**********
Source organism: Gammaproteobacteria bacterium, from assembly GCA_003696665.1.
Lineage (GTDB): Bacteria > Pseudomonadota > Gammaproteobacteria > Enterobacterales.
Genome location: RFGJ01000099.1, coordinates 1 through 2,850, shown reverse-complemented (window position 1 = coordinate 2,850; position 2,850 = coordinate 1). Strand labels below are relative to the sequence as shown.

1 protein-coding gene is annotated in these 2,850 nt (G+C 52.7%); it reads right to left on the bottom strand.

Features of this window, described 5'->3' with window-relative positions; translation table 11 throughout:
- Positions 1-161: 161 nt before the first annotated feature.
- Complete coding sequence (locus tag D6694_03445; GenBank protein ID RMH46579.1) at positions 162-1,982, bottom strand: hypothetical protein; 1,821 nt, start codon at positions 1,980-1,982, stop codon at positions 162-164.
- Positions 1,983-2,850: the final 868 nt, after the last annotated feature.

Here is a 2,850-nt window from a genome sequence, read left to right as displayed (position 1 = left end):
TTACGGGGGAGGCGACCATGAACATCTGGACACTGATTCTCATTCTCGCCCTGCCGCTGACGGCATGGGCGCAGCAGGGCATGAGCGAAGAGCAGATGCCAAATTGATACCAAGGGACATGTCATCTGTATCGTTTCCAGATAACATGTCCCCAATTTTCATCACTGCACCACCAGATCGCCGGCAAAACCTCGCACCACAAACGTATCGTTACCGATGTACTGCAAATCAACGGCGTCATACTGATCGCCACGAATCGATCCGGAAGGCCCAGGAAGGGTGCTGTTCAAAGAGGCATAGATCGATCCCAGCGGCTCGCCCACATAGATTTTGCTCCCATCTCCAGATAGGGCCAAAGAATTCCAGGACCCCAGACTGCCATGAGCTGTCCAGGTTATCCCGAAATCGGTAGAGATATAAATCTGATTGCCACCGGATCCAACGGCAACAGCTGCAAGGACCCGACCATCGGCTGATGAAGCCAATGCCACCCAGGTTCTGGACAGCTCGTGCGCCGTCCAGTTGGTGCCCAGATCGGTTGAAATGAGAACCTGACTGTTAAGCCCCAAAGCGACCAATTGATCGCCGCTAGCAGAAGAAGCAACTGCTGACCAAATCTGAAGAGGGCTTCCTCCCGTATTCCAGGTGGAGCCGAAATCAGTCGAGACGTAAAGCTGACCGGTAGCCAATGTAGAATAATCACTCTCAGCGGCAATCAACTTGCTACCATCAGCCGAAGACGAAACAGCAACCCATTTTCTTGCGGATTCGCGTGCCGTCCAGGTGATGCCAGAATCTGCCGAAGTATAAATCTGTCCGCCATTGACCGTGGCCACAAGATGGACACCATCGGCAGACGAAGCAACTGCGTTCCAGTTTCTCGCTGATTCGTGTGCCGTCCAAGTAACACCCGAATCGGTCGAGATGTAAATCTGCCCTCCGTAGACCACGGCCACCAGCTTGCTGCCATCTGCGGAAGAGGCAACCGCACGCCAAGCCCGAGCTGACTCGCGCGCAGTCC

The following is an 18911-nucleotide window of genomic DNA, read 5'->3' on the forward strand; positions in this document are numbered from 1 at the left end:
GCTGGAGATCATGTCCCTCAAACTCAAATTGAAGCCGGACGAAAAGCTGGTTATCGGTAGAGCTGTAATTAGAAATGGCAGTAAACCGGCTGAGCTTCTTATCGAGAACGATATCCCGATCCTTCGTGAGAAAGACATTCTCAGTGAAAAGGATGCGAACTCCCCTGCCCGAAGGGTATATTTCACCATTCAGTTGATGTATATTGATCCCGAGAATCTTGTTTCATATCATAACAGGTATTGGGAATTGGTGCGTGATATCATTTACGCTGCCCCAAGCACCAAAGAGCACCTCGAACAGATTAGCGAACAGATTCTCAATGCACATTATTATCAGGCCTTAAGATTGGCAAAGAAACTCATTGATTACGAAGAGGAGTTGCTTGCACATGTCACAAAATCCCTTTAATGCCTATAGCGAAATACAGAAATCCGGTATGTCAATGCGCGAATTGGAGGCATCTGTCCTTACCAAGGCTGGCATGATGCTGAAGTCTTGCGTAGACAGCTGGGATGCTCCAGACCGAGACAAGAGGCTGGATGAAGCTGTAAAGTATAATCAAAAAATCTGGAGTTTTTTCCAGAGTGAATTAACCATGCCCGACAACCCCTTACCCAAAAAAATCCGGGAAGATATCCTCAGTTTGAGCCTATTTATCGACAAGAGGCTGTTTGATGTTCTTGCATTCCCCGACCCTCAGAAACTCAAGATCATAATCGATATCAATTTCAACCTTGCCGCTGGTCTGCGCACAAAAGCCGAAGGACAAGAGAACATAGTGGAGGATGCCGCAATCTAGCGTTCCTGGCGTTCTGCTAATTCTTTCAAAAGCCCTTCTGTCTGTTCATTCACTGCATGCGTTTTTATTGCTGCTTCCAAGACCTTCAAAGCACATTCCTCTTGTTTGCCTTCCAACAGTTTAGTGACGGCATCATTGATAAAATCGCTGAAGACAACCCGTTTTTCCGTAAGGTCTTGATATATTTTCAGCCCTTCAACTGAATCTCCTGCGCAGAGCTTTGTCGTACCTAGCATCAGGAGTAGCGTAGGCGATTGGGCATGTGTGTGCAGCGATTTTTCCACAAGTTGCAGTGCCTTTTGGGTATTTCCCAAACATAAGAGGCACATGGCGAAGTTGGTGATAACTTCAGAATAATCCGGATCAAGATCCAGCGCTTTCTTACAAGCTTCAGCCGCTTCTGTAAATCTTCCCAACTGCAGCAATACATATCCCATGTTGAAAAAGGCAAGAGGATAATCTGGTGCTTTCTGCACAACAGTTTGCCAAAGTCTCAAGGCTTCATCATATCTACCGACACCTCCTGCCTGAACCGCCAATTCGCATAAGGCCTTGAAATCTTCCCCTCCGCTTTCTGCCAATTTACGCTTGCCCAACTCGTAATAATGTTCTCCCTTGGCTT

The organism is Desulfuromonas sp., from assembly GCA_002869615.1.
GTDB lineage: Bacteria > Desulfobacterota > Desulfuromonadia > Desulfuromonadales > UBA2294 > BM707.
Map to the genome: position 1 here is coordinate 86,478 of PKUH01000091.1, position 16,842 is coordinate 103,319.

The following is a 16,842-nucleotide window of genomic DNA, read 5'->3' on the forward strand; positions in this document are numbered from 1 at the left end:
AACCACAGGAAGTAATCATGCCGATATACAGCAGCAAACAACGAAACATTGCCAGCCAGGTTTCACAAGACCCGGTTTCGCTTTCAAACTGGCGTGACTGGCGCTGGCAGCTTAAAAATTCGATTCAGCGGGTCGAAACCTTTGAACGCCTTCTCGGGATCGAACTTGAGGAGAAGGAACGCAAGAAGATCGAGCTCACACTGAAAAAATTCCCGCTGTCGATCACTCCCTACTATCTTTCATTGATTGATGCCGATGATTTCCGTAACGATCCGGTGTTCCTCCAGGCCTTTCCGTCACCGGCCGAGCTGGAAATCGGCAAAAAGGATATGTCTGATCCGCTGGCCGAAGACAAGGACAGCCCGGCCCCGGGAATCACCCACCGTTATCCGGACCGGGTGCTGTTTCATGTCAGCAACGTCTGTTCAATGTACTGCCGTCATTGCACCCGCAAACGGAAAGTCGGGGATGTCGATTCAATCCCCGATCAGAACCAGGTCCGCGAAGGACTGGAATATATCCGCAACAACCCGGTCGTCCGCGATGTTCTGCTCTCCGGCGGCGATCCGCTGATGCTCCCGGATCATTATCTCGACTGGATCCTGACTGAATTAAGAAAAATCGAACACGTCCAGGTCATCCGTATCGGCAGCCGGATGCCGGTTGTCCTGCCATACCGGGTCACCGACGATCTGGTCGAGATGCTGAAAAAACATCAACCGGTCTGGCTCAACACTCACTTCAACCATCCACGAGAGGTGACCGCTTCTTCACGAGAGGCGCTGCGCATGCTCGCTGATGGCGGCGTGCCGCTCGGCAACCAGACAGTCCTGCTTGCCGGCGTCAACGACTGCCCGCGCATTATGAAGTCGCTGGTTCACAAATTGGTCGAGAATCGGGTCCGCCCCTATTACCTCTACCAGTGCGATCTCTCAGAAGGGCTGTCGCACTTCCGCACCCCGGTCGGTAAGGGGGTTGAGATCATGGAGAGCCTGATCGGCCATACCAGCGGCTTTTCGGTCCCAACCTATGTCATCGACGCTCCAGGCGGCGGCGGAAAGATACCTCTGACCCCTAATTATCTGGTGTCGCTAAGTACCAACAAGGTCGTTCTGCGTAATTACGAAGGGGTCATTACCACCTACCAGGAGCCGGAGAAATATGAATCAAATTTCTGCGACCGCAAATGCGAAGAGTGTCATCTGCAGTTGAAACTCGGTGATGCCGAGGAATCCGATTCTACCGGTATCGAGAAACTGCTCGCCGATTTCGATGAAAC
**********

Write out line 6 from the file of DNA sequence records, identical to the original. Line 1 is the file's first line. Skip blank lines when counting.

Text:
- Positions 1-161: 161 nt before the first annotated feature.